Preview: Boks vs Wallabies

JON CARDINELLI previews the Rugby Championship battle at Loftus Versfeld and picks a winner.

How can we lose to this Wallabies side? Yes, I know, it was the same question I asked when I previewed the Test in Perth. But come on, how did the Boks blow a 13-3 advantage and lose to a side sans so many Test stars?

Surely it can’t happen again. For starters, the Wallabies are even worse off in terms of personnel, as Will Genia and Quade Cooper are no longer available. Then there’s the welcome fact that this Test will be played at Loftus, a venue that has never witnessed a Wallabies victory.

So let’s rephrase the question. Instead of asking, how the Boks can lose to this rudderless bunch of B-teamers, let’s ask, what makes this Wallabies side believe they can win at Loftus for the first time in 50 years of trying?

Do they have the pack? Certainly not. The statistics show that they are one of the weakest and most penalised teams in the competition as far as scrumming is concerned. They may boast a lineout master in Nathan Sharpe, but that set piece is not exactly spoiled for options and Tatafu-Polota Nau is notorious for failing to find his jumpers.

How about the breakdowns and mauls? The Boks have lacked discipline in this area if we consider the overall stats for the tournament, but there was a marked improvement in that previous Test in Dunedin. They seem to be settling as a forward unit, and produced a far more powerful and accurate showing in this area.

They will threaten the Wallabies when they maul from the lineout. And now that they’re fielding a more balanced back row, they will enjoy dominance at the collisions on attack, and trouble the Wallabies when the visitors take the ball into contact. In this respect, except the versatile Francois Louw to thrive as a ball-stealer and momentum-killer.

The performance of the pack is all important. The Boks need to establish dominance up front and slow the Wallabies down if they are going to record their first win against Australasian opposition in 2012. There should be no change in tactics, no matter who starts at flyhalf. Playing expansively will only play into the Wallabies’ hands.

The spotlight is on Johan Goosen when it should really be on the Bok pack as a collective. If they can overpower their Aussie counterparts, and men like Louw can prevent the Wallabies halfbacks from getting quick ball, then the Boks will have the opportunity to implement their game plan.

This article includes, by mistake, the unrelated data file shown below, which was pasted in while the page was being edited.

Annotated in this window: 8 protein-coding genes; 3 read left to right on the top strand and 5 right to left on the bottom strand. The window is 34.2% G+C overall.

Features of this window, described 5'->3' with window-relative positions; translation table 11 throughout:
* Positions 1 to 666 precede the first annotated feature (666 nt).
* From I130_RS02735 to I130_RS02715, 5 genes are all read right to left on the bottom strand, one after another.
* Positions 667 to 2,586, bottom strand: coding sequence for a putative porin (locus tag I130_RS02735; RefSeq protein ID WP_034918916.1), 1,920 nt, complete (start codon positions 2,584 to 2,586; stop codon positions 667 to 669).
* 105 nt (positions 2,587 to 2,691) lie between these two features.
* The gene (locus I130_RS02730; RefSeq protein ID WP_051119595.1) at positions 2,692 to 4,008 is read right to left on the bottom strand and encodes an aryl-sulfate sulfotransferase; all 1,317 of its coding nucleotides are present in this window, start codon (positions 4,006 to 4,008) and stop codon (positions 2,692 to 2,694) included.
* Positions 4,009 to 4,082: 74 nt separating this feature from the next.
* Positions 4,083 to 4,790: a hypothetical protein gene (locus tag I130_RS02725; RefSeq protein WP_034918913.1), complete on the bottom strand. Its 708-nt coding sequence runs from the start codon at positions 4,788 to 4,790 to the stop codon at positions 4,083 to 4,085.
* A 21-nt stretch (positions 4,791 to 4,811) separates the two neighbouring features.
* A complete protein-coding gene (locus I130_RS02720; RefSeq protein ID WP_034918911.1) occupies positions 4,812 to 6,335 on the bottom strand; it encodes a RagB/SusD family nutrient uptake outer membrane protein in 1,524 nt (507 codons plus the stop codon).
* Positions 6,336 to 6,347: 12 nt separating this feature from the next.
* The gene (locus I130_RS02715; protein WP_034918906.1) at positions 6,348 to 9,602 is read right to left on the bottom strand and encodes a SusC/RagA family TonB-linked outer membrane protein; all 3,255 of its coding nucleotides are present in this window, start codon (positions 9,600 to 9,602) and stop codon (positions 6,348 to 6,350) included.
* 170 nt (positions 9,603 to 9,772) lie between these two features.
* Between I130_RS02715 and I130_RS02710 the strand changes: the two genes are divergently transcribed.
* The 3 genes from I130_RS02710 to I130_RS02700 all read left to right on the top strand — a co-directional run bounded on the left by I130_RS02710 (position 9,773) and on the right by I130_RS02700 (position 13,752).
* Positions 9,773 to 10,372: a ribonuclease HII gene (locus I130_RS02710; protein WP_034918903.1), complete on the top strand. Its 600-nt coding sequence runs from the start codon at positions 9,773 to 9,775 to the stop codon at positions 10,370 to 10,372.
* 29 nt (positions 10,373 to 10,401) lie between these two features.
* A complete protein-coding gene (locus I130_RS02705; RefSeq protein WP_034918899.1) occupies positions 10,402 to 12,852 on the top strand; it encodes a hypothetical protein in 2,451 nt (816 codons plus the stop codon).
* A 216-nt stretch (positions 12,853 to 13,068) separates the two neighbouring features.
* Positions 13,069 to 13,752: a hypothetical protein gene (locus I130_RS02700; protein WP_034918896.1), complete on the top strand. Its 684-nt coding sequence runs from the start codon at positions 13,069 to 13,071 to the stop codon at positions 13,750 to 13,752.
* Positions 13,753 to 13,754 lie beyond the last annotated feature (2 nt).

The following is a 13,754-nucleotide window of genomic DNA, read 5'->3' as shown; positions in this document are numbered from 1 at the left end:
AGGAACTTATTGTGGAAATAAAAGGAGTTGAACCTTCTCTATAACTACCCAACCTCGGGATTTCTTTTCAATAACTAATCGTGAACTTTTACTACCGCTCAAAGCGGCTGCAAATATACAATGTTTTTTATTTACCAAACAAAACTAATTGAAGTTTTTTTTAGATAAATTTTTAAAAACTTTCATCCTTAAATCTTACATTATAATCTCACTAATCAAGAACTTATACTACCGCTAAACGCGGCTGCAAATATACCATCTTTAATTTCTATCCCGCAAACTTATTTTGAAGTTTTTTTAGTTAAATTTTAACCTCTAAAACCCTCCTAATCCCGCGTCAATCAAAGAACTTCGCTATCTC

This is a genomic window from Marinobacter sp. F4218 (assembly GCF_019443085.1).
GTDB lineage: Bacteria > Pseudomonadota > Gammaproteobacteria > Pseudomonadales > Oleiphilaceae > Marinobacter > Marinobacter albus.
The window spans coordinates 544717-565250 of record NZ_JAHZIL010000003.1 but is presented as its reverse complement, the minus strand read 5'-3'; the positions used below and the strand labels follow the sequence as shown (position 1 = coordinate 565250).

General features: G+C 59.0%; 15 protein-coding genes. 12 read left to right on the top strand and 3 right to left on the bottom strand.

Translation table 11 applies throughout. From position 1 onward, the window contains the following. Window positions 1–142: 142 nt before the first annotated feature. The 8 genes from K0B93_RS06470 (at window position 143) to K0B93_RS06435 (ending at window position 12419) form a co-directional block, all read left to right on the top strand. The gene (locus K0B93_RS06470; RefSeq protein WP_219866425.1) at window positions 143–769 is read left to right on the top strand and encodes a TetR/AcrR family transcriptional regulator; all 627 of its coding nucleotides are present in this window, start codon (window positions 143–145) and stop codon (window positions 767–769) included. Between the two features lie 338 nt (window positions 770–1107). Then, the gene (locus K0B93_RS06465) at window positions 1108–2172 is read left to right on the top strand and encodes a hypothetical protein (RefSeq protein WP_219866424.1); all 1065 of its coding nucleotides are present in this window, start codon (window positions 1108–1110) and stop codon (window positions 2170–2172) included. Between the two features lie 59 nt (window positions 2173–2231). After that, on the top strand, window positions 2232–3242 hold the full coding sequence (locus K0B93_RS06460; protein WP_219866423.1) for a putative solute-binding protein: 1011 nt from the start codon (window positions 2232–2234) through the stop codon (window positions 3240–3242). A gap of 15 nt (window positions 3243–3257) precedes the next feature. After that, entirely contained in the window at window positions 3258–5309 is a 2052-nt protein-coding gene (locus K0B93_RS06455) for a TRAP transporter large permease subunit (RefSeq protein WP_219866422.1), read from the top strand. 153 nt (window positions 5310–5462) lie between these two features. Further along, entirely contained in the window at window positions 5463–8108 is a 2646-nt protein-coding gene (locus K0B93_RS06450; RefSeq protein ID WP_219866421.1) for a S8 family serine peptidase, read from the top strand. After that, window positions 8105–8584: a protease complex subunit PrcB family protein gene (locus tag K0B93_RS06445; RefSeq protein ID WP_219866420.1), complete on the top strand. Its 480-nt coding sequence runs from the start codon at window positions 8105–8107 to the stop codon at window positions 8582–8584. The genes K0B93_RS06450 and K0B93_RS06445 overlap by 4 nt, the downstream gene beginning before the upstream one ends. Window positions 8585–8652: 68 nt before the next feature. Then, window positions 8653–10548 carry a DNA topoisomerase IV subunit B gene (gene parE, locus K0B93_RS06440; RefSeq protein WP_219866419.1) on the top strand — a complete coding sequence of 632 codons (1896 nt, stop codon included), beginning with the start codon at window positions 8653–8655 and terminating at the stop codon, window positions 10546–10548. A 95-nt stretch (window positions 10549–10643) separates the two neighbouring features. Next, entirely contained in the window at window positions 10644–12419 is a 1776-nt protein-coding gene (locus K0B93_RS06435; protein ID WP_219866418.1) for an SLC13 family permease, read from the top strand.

The Bok pack laid this platform in Dunedin, and were unfortunately let down by their halfbacks. Ruan Pienaar and new flyhalf Goosen will need to deliver a sharper showing at Loftus, both in terms of option-taking and execution. They should look to steer play into the opposition half, and when they do move the ball, Goosen will be under pressure to create space for his outside backs.

It’s is so damn obvious it’s almost a crime to say it, but the Boks need to take their opportunities this weekend. The Wallabies are the cockroaches of Test rugby (and I mean that as a compliment). They’re the kings of ugly wins. They’re capable of sustaining the most savage of beatings up front and somehow surviving to eke out undeserved victories.

The bottom line is that the Boks must kick their goals and convert their try-scoring chances. In this respect, Heyneke Meyer will be asking for more of the same from his forwards, that is a performance that will lay the platform, and far more from his halfbacks Pienaar and Goosen.

The Boks shouldn’t lose this game, but it is a possibility. They blew two great opportunities to win Down Under, and it is because of those mental lapses that they won’t take anything for granted at Loftus.

I’m not excusing those soft moments, but I am saying that the second-half performance in Pretoria will be under scrutiny. Playing in front of a partisan crowd should help in the last minutes of the game, as no matter the scoreline, a contest with Aussies is always in the balance until the final whistle.

But I believe they will pass the test. There is too much quality in that Bok side, and a fair bit of experience, for them to lose at home. To what degree they win is the real question. I’m not expecting a clinical performance, but I am expecting them to do enough to give South African supporters a reason to smile for the first time in two months.

PREDICTION: Boks by 10

Springboks – 15 Zane Kirchner, 14 Bryan Habana, 13 Jaco Taute, 12 Jean de Villiers, 11 Francois Hougaard, 10 Johan Goosen, 9 Ruan Pienaar, 8 Duane Vermuelen, 7 Willem Alberts, 6 Francois Louw, 5 Andries Bekker, 4 Eben Etzebeth, 3 Jannie du Plessis, 2 Adriaan Strauss, 1 Beast Mtawarira.
Subs: 16 Tiaan Liebenberg, 17 Coenie Oosthuizen, 18 Flip van der Merwe, 19 Marcel Coetzee, 20 Elton Jantjies, 21 Juan de Jongh, 22 Pat Lambie.

Wallabies – 15 Berrick Barnes, 14 Dominic Shipperley, 13 Adam Ashley-Cooper, 12 Pat McCabe, 11 Digby Ioane, 10 Kurtley Beale, 9 Nick Phipps, 8 Radike Samo, 7 Michael Hooper, 6 Dave Dennis, 5 Nathan Sharpe (c), 4 Kane Douglas, 3 Ben Alexander, 2 Tatafu Polota Nau, 1 Benn Robinson
Subs: 16 Saia Fainga’a, 17 James Slipper, 18 Rob Simmons, 19 Scott Higginbotham, 20 Liam Gill, 21 Brett Sheehan, 22 Anthony Fainga’a

Follow JC on Twitter
Follow SA Rugby magazine on Twitter